David Mamet’s Glengarry Glen Ross gives a look into the cut throat world of real estate in this latest production to go up at the Gladstone Theatre, produced by Avalon Studios.
Should you see it?
In the cut throat viper’s nest of real estate, anything is game, everything is mandatory, in order to close the deal. It’s a world where men are judged on their output of testosterone and how well they strut their tail feathers, and the all-male cast in this production by the Avalon Studio sure can strut.
I did not love-love this script like many others do. Don’t get me wrong, I enjoyed it quite a lot, just didn’t love it. It felt like a juggler who throws a lot of pins in the air, but only catches one or two. There was a lot set up that felt, at least to me, unresolved or rushed. It was a gripping glimpse into the world of these ever-moving ever-closing sharks but I guess I was hoping for a more complete picture.
One thing to point out on that note is that I had never seen the movie. I only saw afterwords the famous Alec Baldwin scene that which very capably sets the tone and stakes for these characters. I’m not sure why that isn’t in the play, but I do believe that knowing it, having it mind, dramatically increases the drama for where the play begins.
And where does it begin? With a down-on-his luck sales agent trying to work any deal that will get him the good leads – those most likely to net big sales. He’s desperate for a chance to be a winner again, but to have a chance at winning, you need to have proven you can win. Bully for him. The next two scenes of the first act further set up individual aspects of the world of Glengarry Glen Ross: that other big players want those leads and other opportunities await our characters if they’re willing to take big risks, and demonstrating the art of the deal. This first act also expertly sets up each of the characters, played in this production by some of Ottawa’s strongest actors.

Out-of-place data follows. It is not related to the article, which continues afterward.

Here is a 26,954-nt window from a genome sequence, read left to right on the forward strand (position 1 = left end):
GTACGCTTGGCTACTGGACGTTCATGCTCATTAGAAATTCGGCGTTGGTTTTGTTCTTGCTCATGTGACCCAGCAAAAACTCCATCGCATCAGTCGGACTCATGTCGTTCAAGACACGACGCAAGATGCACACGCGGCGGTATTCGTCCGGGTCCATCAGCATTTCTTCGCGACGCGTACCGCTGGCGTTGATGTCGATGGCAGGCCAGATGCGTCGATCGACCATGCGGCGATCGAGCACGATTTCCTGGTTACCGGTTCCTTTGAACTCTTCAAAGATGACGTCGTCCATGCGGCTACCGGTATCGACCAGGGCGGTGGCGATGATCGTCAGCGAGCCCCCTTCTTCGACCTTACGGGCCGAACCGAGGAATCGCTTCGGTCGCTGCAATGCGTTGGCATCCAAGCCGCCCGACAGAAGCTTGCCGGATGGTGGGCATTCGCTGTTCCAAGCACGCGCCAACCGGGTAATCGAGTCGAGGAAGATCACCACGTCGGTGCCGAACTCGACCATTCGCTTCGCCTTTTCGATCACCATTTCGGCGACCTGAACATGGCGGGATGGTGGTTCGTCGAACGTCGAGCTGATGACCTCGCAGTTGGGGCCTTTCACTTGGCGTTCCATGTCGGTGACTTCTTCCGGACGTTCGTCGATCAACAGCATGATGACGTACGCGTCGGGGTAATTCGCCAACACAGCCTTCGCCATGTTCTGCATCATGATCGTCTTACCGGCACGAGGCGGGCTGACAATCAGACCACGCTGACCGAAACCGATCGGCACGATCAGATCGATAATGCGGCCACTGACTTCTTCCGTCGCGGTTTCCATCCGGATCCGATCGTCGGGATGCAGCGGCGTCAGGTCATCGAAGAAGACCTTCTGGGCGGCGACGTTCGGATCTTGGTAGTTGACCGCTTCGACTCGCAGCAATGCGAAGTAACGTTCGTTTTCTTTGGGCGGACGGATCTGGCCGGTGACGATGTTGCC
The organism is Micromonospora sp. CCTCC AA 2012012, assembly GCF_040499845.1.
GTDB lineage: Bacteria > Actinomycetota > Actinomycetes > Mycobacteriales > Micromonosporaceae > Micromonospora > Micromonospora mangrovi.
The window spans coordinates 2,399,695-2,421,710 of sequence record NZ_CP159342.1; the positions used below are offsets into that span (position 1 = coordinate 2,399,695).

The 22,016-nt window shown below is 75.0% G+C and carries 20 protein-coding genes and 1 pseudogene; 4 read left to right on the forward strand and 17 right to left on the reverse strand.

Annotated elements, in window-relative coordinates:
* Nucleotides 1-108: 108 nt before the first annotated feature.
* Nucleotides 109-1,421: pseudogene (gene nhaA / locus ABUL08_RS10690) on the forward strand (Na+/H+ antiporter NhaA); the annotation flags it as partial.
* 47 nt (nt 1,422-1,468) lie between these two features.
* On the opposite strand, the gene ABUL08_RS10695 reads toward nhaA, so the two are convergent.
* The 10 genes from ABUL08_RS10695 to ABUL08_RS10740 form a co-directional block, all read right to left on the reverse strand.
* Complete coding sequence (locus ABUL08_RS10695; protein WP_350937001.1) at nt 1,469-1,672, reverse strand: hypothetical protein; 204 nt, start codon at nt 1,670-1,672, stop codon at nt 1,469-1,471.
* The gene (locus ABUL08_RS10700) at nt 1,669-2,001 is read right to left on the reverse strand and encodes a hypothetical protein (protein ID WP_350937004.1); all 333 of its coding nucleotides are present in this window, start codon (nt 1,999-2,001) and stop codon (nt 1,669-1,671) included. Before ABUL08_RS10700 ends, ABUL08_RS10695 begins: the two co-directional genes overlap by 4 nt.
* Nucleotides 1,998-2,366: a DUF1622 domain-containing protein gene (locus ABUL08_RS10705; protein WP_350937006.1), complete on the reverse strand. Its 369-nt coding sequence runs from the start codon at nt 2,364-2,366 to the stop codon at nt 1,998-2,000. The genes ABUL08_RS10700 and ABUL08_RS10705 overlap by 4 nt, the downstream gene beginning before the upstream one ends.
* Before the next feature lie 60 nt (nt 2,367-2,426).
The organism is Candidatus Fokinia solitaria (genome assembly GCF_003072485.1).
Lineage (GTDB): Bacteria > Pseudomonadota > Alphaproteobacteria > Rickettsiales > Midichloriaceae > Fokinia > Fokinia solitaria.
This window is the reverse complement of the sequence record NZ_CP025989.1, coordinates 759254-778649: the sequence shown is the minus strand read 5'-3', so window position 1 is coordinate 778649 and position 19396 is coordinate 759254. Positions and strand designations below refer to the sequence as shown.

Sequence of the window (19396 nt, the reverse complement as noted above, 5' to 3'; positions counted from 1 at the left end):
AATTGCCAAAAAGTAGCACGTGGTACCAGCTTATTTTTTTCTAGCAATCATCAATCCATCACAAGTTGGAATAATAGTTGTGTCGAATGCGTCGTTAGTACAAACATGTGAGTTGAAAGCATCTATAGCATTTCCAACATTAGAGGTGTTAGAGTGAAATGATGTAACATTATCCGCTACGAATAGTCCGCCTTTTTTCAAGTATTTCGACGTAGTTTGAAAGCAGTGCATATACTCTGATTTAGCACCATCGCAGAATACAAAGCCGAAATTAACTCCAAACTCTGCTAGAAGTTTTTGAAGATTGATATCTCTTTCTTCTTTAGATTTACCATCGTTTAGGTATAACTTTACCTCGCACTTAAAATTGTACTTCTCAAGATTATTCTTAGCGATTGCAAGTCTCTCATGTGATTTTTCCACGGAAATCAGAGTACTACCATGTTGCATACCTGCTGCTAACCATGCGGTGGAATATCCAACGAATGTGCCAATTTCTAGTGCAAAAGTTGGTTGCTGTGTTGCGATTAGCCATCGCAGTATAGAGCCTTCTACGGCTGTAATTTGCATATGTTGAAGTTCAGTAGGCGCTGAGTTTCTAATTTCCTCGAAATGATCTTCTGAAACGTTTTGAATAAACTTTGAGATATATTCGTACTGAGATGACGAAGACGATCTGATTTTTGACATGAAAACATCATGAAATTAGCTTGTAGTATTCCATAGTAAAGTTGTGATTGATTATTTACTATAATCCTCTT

Tom Charlebois is the has-been who’s on his last leg and is increasingly desperate for a break and chance to prove he’s still got it. Chris Ralph is the nice guy, relatively to the environment, who almost seeems like he doesn’t quite fit in. He’s yin to John Muggleton’s yang as hardcore take-no-shit agent, ready to cut your throat to get ahead. Then there’s Steve Martin, the leader in sales and smooth operating scumbag who’s silver tongue is probably insured. The office is managed, and leads controlled, by the young upstart played by Leslie Cserepy, who relishes the power that allows him to lord over these other men, even if he’s still a bit wet behind the ears.
It’s a big cast (also including David Whitely is a police investigator not clear on what he’s gotten himself into. Dale MacEachearn as a client not at all ready to deal with smooth talking Steve Martin) and a cast you’d be hard pressed to find a better group suited for in Ottawa.
All told it makes for a biting, gritty, in your face production from lights up to curtain call.
But that’s just my opinion and I’d love to hear what you thought. Which of the cast was the douche-baggiest? Did you see the ending coming? Join the discussion in the comments below.
Glengarry Glen Ross runs at the Gladstone Theatre through July 5th. More information: http://thegladstone.ca/glengarry.html